In a series of outspoken interviews, he said he was not prepared to be bullied into submission nor tolerate the kind of industrial unrest seen in the mid-1980s. But Doug McAvoy of the National Union of Teachers called it "emotional blackmail".
The war of words obscured the Government's latest initiative to tempt teachers back into the classroom - the 10th measure announced so far to ease shortages. Mr Blunkett joined the Prime Minister in a visit to Southfield community college, Wandsworth, to launch a pound;200 million package which included "golden welcome backs" of pound;2,000, and pound;4,000 in shortage subjects, and help for transport, housing or care for elderly relatives. An unimpressed Nigel de Gruchy of the National Association of Schoolmasters Union of Women Teachers said: "The Government is panicking a little, butnot before time."
Graham Lane, chairman of the employers' organisation, the Local Government Association, backed the Education Secretary, with warnings that teachers that refused to cover for absent colleagues could face pay deductions of up to pound;250 a day. The winners in this desperate situation are the teaching supply agencies, as Mr Blunkett was told in no uncertain terms by Jacqueline Vallin, head of Southfield. She pointed out that prices charged by the agencies had risen from pound;120 a day to pound;170, while the amount received by teachers remained about pound;100.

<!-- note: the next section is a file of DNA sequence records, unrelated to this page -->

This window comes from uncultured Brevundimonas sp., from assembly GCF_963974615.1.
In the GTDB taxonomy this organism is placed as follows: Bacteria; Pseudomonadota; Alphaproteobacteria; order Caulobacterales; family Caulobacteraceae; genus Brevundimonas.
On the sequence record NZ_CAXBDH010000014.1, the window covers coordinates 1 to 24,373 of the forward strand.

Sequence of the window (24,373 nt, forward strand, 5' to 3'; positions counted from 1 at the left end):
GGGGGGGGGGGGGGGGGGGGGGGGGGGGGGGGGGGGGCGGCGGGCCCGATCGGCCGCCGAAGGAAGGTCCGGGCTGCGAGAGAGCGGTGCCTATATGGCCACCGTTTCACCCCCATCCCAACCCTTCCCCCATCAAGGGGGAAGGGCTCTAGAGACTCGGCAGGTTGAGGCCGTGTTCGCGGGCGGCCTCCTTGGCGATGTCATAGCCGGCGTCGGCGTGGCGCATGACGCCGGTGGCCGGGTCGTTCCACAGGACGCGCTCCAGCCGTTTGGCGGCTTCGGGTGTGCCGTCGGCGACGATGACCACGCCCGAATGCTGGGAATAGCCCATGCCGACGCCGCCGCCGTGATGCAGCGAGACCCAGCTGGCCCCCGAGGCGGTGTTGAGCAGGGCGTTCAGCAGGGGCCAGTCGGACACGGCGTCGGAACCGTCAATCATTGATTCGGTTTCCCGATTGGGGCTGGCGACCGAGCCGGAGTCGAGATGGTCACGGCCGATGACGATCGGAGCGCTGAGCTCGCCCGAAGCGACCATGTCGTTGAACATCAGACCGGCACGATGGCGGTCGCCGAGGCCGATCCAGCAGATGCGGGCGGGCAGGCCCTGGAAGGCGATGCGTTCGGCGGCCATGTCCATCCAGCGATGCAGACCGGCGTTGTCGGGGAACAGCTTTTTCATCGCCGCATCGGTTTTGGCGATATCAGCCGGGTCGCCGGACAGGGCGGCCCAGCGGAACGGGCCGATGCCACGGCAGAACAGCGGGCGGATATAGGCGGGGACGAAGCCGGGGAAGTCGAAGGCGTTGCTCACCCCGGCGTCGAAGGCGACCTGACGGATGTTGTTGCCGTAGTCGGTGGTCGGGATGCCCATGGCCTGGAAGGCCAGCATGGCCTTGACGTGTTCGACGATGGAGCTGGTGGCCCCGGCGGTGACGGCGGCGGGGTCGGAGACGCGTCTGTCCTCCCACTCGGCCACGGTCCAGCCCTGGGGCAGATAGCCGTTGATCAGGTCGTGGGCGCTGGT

Teaching Personnel, one of the county's largest supply agencies, said it now had to lure people from other areas with guarantees of accommodation and a regular wage. And it now appears that teachers are getting streetwise. Capita, another agency, said some were demanding an extra pound;20 or so on top of the daily rate.
With all this furore, some Labour MPs who face defeat in marginal seats will see another good reason not to return to their old jobs as teachers, despite their masters' best efforts to entice them back.